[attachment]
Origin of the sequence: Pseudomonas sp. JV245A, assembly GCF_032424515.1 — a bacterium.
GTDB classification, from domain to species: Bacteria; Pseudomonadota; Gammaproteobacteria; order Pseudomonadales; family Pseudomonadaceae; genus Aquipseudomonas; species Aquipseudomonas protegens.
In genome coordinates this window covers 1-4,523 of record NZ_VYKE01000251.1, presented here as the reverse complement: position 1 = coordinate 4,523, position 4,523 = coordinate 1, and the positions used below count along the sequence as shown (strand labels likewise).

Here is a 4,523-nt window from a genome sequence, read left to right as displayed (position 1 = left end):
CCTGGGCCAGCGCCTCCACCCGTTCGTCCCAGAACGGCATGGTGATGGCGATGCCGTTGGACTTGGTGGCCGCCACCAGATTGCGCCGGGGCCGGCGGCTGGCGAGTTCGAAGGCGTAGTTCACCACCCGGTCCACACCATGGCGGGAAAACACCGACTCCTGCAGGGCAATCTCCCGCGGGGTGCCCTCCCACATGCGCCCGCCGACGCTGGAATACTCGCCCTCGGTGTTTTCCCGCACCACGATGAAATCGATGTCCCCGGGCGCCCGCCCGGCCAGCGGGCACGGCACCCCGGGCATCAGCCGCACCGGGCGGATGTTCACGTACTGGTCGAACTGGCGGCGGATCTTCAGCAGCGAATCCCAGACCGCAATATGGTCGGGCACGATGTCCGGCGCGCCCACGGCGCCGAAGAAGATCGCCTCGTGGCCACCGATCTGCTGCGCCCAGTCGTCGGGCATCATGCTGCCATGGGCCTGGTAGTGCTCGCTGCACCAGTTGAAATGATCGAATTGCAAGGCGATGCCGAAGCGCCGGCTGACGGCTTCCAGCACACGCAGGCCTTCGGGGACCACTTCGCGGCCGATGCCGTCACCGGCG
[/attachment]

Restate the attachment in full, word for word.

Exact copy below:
Origin of the sequence: Pseudomonas sp. JV245A, assembly GCF_032424515.1 — a bacterium.
GTDB classification, from domain to species: Bacteria; Pseudomonadota; Gammaproteobacteria; order Pseudomonadales; family Pseudomonadaceae; genus Aquipseudomonas; species Aquipseudomonas protegens.
In genome coordinates this window covers 1-4,523 of record NZ_VYKE01000251.1, presented here as the reverse complement: position 1 = coordinate 4,523, position 4,523 = coordinate 1, and the positions used below count along the sequence as shown (strand labels likewise).

Here is a 4,523-nt window from a genome sequence, read left to right as displayed (position 1 = left end):
CCTGGGCCAGCGCCTCCACCCGTTCGTCCCAGAACGGCATGGTGATGGCGATGCCGTTGGACTTGGTGGCCGCCACCAGATTGCGCCGGGGCCGGCGGCTGGCGAGTTCGAAGGCGTAGTTCACCACCCGGTCCACACCATGGCGGGAAAACACCGACTCCTGCAGGGCAATCTCCCGCGGGGTGCCCTCCCACATGCGCCCGCCGACGCTGGAATACTCGCCCTCGGTGTTTTCCCGCACCACGATGAAATCGATGTCCCCGGGCGCCCGCCCGGCCAGCGGGCACGGCACCCCGGGCATCAGCCGCACCGGGCGGATGTTCACGTACTGGTCGAACTGGCGGCGGATCTTCAGCAGCGAATCCCAGACCGCAATATGGTCGGGCACGATGTCCGGCGCGCCCACGGCGCCGAAGAAGATCGCCTCGTGGCCACCGATCTGCTGCGCCCAGTCGTCGGGCATCATGCTGCCATGGGCCTGGTAGTGCTCGCTGCACCAGTTGAAATGATCGAATTGCAAGGCGATGCCGAAGCGCCGGCTGACGGCTTCCAGCACACGCAGGCCTTCGGGGACCACTTCGCGGCCGATGCCGTCACCGGCG